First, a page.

And the Lord will create upon every dwelling place of mount Zion, and upon her assemblies, a cloud and smoke by day, and the shining of a flaming fire by night: for upon all the glory shall be a defence. And there shall be a tabernacle for a shadow in the daytime from the heat, and for a place of refuge, and for a covert from storm and from rain.
The world can be dangerously hot, driven by every passion under the sun. People are enslaved to their bodies and to the incitement of society. Just imagine how many people lost their tempers because the fires fueled by the media; just imagine how many people broke the law of Chastity in the fires of temptation; just imagine how many people pass through the fires of trials and afflictions. The Temple is the one place that we can go, if we are worthy, and escape the heat the world is turning on us, and remain in the cool, collected mind of discipleship as we slowly but surely turn outward and become more like the Savior.

Saturday, July 1, 2017

One Transfer

Time is a weird thing if you think about it. Sure, some measures make sense: a day is the time for the earth to rotate on its axis; a month is the time it takes for the moon to revolve around the earth (most of the time, of course there are exceptions in a solar calendar); a year is the time it takes for the earth to revolve around the sun. But other time measurements are a bit more arbitrary in nature: a week is 7 days; 60 minutes make up an hour; 6 weeks make up a least for Mormon Missionaries most transfers.

On my mission, at the beginning of each of these transfers, it was time to look at how I was doing as a person, as a missionary, and as a member of the church. Obviously, I was not perfect in any of these categories, so I would typically set a single goal of how I could become more like Christ in that transfer. One transfer felt long enough that I could typically make some progress towards whatever my goal was, yet short enough that I would not lose sight of the goal.

Why am I bringing up this seemingly arbitrary bit of information? Because in one transfer, the Tucson Temple will be dedicated to the Most High God!

I have taken great interest in this building since I learned I would be moving to Tucson in March of 2016. With each passing week, my excitement grew to see the Temple. I was crushed when they asked for people to not go up to the Temple grounds, so I went after dark. Since the Open House finished a week ago, I have gone up to the Temple Grounds four times. I'm SOOOOOOOOOOO excited for it to be so close I can go once a week again!

But then, I recognize I am not perfect. I am not anywhere close to perfect. But God in His wisdom gives us the Temple as motivation to progress towards perfection. So, I came up with a goal to complete in this transfer until the Temple Dedication. I'm not going to tell y'all what it is; that's not the point of this. The point is, we each have a way to improve before that day when the shouts of "Hosanna!" fill the skies of Arizona. What will YOU do to improve your time in this time of jubilee?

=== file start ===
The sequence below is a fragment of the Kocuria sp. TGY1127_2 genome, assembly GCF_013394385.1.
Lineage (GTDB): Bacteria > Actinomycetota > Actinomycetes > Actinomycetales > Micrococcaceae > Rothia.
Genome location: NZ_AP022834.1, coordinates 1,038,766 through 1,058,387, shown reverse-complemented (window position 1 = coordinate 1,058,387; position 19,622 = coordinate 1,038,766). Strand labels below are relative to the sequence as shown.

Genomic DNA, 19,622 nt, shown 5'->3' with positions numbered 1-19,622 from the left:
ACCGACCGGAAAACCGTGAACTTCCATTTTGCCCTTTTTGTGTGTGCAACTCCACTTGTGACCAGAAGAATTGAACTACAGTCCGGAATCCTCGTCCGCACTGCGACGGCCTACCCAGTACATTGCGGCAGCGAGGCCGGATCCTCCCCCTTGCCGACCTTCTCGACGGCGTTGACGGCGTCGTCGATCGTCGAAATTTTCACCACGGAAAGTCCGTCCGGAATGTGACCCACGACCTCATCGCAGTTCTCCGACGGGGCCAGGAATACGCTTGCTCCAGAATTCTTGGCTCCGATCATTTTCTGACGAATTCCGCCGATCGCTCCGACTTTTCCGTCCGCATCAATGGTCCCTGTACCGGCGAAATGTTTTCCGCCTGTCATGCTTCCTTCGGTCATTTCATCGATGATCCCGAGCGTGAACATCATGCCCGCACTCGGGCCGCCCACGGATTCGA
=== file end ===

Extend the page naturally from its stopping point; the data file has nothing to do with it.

Maybe your scripture study has not been quite up to snuff, so you'll study from their pages more. Maybe you have been putting off family history because a Temple was so far away, so you'll gather names of ancestors to perform their work when the Temple opens. Maybe you've rendered little service and will provide more service before the Temple opens. Whatever it is, I'm sure each one of us can improve our time in this one transfer until the Temple opens, and we can enter in.

Monday, June 5, 2017

Saguaro Blessings

You know that the stereotypical thing people think of when they hear the word cactus:

Image result for Saguaros

Yeah that one! It's actually incredibly rare. Saguaros are only found in the Sonoran Desert of southern Arizona and northern Sonora, Mexico. And unless people come through Arizona central and southern Arizona, they likely have never seen one of these in real life.

The first time I remember being in the Sonoran Desert was in the summer of 2015. I dropped down into the Valley and I was amazed at the Saguaros. I would look every single one, or at least I attempted to do so. If I could have taken picture after picture of Saguaros, I would have. They are just so cool to have around, especially if you aren't used to it!

This past summer, I drove from Northern Utah to Southern Arizona moving to graduate school. I stopped at the very first Saguaro I saw to take a picture, even though it had no arms, it was merely a stalk.

Image may contain: 1 person, sky, cloud, outdoor and closeupI've now lived in the Sonoran Desert for almost 10 months. Sometimes, I catch myself not loving the Saguaros like I used to. I see them, and sometimes they seem as commonplace as a tree anywhere else. Other times, I just sit back and think of how awesome it is I'm living in the one place on earth with these majestic plants.